Washington Post quotes Officer Timothy Zoll describing memorial as "pile of trash"
Zoll denied saying that in interview with St. Louis radio station
But police department says in statement he later acknowledged the remark
He's on unpaid leave and facing disciplinary action
The spokesman for the Ferguson, Missouri, police department is on unpaid leave and facing disciplinary action after reportedly describing the memorial honoring Michael Brown as a “pile of trash” in an interview with The Washington Post, the city has announced.
The newspaper quoted Officer Timothy Zoll after the memorial – flowers, stuffed animals and other items in the street near where Brown was killed in a police shooting – was destroyed on Christmas.
“I don’t know that a crime has occurred,” the newspaper quoted him as saying Friday. “But a pile of trash in the middle of the street? The Washington Post is making a call over this?”
St. Louis radio station KMOX later reported that Zoll told its reporter he had been misquoted and actually said that the memorial might have been destroyed by a motorist unfamiliar with the area who had mistaken it for a pile of trash.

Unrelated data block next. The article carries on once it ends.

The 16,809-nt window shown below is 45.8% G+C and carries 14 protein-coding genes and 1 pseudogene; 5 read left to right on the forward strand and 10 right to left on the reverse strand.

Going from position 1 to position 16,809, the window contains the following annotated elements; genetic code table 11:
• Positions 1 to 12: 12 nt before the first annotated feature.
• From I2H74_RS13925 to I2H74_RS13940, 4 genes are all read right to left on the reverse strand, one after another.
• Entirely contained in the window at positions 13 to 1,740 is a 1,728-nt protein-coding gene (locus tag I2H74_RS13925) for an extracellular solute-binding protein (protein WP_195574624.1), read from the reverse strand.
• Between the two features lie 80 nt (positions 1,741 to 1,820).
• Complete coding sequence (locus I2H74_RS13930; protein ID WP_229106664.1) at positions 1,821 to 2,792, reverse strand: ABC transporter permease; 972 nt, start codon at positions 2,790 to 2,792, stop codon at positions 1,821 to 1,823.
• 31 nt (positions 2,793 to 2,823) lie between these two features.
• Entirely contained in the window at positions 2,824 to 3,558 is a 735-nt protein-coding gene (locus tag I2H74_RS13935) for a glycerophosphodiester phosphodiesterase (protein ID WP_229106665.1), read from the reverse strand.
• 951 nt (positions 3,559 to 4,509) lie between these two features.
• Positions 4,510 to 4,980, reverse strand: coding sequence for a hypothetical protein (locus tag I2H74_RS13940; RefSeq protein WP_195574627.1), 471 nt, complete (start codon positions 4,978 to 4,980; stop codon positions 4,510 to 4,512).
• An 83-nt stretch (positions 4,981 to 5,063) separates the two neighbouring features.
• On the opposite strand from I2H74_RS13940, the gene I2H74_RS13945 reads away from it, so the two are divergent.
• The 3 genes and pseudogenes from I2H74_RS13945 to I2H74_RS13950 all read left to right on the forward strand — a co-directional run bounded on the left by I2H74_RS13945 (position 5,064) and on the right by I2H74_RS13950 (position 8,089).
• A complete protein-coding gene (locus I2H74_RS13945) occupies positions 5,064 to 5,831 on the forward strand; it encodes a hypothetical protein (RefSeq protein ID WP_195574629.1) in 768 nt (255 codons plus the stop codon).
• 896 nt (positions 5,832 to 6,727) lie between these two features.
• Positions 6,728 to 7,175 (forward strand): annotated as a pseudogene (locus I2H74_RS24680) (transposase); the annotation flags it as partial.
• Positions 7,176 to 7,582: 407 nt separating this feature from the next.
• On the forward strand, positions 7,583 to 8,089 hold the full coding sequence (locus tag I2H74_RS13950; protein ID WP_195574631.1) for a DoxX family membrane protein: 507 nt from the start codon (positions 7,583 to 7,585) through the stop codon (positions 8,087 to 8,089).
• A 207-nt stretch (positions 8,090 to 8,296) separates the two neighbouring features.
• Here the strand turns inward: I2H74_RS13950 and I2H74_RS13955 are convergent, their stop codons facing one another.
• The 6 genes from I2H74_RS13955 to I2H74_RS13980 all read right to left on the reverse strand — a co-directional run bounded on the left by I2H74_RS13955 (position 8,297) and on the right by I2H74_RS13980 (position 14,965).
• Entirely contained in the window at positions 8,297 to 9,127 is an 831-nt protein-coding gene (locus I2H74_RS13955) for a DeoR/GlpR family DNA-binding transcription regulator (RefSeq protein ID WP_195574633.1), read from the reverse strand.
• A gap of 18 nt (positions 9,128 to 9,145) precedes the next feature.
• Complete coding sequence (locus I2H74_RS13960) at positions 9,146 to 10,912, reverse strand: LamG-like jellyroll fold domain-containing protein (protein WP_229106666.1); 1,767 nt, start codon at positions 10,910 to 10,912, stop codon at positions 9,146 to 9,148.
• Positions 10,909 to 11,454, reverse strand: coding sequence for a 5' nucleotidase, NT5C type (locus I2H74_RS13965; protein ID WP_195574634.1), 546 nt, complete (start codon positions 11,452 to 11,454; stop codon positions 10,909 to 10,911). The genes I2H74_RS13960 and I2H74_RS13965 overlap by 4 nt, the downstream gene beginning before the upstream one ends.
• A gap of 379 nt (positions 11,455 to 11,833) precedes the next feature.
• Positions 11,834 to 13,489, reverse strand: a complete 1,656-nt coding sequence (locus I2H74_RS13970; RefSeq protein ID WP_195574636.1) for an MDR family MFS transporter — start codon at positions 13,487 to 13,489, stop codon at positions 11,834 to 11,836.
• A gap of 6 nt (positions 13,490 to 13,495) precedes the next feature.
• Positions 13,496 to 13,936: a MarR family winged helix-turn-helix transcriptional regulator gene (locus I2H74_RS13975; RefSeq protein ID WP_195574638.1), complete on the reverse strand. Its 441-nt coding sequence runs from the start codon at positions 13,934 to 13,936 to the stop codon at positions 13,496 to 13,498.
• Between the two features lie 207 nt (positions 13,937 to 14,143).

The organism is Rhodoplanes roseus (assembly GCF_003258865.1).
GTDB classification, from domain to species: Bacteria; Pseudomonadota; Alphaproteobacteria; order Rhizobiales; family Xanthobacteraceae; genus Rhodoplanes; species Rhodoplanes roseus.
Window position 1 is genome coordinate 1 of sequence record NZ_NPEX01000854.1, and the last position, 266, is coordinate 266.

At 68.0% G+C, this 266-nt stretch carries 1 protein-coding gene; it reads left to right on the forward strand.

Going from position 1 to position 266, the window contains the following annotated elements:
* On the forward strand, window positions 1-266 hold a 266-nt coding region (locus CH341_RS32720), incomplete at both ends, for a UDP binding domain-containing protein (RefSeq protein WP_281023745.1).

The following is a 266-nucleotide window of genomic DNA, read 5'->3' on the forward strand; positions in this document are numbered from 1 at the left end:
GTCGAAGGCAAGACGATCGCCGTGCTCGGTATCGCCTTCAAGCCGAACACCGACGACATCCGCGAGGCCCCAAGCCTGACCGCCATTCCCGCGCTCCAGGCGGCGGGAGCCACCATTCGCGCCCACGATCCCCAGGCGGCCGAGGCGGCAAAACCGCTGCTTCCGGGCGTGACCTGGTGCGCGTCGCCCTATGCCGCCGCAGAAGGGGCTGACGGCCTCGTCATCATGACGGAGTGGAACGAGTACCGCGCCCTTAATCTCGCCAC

But in its Saturday night statement, the city said “the officer admitted to Department investigators that he did in fact make the remarks attributed to him, and that he misled his superiors when asked about the contents of the interview.”
It’s relatively unusual for government officials to comment on employee disciplinary issues, but anything involving the Michael Brown case is far from routine.
Brown died August 9 after being shot by Officer Darren Wilson in a brief encounter that provoked protests across the nation before and after a grand jury declined to bring charges in the case.
The shooting sharply divided Americans between those who sided with Wilson and other police officers as heroes patrolling dangerous streets, and those who argued too many officers bring an overbearing posture and quick-to-shoot mindset to largely African-American communities.
Nowhere has that tension been greater than Ferguson, where the largely white police force has faced harsh criticism over poor relations with the city’s predominantly black population.
City officials have pledged to improve that relationship, and took pains to note police Chief Thomas Jackson kept investigating the statement even after Zoll initially denied making it.
“The City of Ferguson wants to emphasize that negative remarks about the Michael Brown memorial do not reflect the feelings of the Ferguson Police Department and are in direct contradiction to the efforts of City officials to relocate the memorial to a more secure location,” the city said in its statement.
In September, the memorial burned in what police said appeared to be an accident caused by burning candles, but which also raised suspicions in the area.